My kingdom for a good timer!

Reach submillisecond timing precision in Java

January 10, 2003

Q: Is the resolution of System.currentTimeMillis() enough for profiling Java code?

A:

    public static void main (String [] args)
    {
        // JIT/hotspot warmup:
        for (int r = 0; r < 3000; ++ r) System.currentTimeMillis ();
        long time = System.currentTimeMillis (), time_prev = time;
        for (int i = 0; i < 5; ++ i)
        {
            // Busy wait until system time changes: 
            while (time == time_prev)
                time = System.currentTimeMillis ();
            System.out.println ("delta = " + (time - time_prev) + " ms");
            time_prev = time;
        }
    }

when run in JDK 1.4.1 on a Windows 2000 system, produces the following:

delta = 10 ms
delta = 10 ms
delta = 10 ms
delta = 10 ms
delta = 10 ms

You will discover that results vary based on your platform. Java developers on Linux enjoy 1-millisecond (ms) resolution, while Windows 98 users suffer with 50-ms resolution. In most cases, the actual resolution has nothing to do with the fact that System.currenTimeMillis()'s return value is current time in milliseconds.

Java developer forums are full of arguments about whether a particular language trick offers performance advantages, with developers presenting "proofs" based on System.currentTimeMilllis() returning "0 ms versus 10 ms" for some new way of implementing a particular code paradigm. You should see now that this is naive at best. On the system used above, System.currentTimeMilllis() is suitable only for profiling relatively long-lasting (100 ms and longer) operations. If you cannot loop over code being profiled a sufficient number of times to get the cumulative execution time in this range, you need another approach.

Occasionally, you can find alternative suggestions based on Object.wait(long) or Thread.sleep(long) methods. Unfortunately, these are not good alternatives either, as the following code demonstrates:

    public static void main (String [] args) throws Exception
    {
        final DecimalFormat format = new DecimalFormat ();
        format.setMinimumFractionDigits (3);
        format.setMaximumFractionDigits (3);
        // Create an ITimer using the Factory class:
        final ITimer timer = TimerFactory.newTimer ();
        
        // JIT/hotspot warmup:
        for (int i = 0; i < 3000; ++ i)
        {
            timer.start ();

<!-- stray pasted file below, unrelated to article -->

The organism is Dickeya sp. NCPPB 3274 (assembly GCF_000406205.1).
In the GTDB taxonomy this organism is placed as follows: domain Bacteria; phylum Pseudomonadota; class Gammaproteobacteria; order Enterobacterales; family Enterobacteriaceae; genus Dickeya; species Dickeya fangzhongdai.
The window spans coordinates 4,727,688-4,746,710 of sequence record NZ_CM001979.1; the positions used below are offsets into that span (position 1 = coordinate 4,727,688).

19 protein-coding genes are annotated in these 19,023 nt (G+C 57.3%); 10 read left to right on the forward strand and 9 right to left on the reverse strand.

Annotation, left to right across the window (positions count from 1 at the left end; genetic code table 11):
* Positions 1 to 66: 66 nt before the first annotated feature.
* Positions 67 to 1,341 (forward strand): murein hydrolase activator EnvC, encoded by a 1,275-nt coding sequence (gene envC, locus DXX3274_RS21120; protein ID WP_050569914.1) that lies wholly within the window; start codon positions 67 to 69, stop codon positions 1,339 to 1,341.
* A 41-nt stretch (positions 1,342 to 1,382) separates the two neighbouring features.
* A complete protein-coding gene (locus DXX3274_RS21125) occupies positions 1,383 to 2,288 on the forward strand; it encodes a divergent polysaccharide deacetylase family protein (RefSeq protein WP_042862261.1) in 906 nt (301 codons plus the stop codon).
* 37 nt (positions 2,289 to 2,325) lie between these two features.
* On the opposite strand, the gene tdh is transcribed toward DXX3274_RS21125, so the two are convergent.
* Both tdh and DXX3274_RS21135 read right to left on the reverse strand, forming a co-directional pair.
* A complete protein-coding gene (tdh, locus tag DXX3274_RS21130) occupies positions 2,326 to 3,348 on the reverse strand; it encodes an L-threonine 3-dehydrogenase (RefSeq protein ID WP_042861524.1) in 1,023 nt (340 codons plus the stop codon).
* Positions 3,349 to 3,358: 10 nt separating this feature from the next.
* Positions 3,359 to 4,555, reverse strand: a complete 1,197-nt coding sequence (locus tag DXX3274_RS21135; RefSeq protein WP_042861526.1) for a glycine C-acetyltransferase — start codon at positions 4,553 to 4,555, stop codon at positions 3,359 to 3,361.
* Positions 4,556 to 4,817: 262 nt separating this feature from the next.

timer.stop ();
            timer.getDuration ();
            timer.reset ();
        }
        final Object lock = new Object (); // used by monitor.wait() below
        
        for (int i = 0; i < 5; ++ i)
        {
            timer.start ();
           
            // Uncomment various lines below to see the resolution
            // offered by other Java time-related methods:
            
            synchronized (lock) { lock.wait (1); }
            //Thread.currentThread ().sleep (1);
            //Thread.currentThread ().sleep (0, 500);
            //Thread.currentThread ().join (1);
            timer.stop ();
            System.out.println ("duration = "
                + format.format (timer.getDuration ()) + " ms");            
            timer.reset ();
        }
    }

On the same system used for the first experiment, this results in:

duration = 5.678 ms
duration = 7.313 ms
duration = 14.805 ms
duration = 15.078 ms
duration = 15.105 ms

(You might be wondering about the mysterious ITimer timer object above. I will explain this shortly. For now, realize that I, of course, could not use System.currenTimeMillis() to measure resolution of anything that might be better than that method.)

Clearly, using Object.wait(long) with inputs smaller than 10 ms does not work as expected. Repeating the same experiment with Thread.sleep(long) will show an improvement because Sun Microsystems' JVM implementation makes special provisions for this method so it can deliver 1-ms resolution. However, exploiting this fact is far from trivial: The best you can do is create a Thread that loops continuously on Thread.sleep(1) and increment a counter on each loop iteration, thus hopefully providing you with a better "clock" than System.currenTimeMillis(). But thread scheduling in Java lacks guarantees needed to make this a reliable solution (if the JVM suspends the clock thread for whatever reason, your clock stops).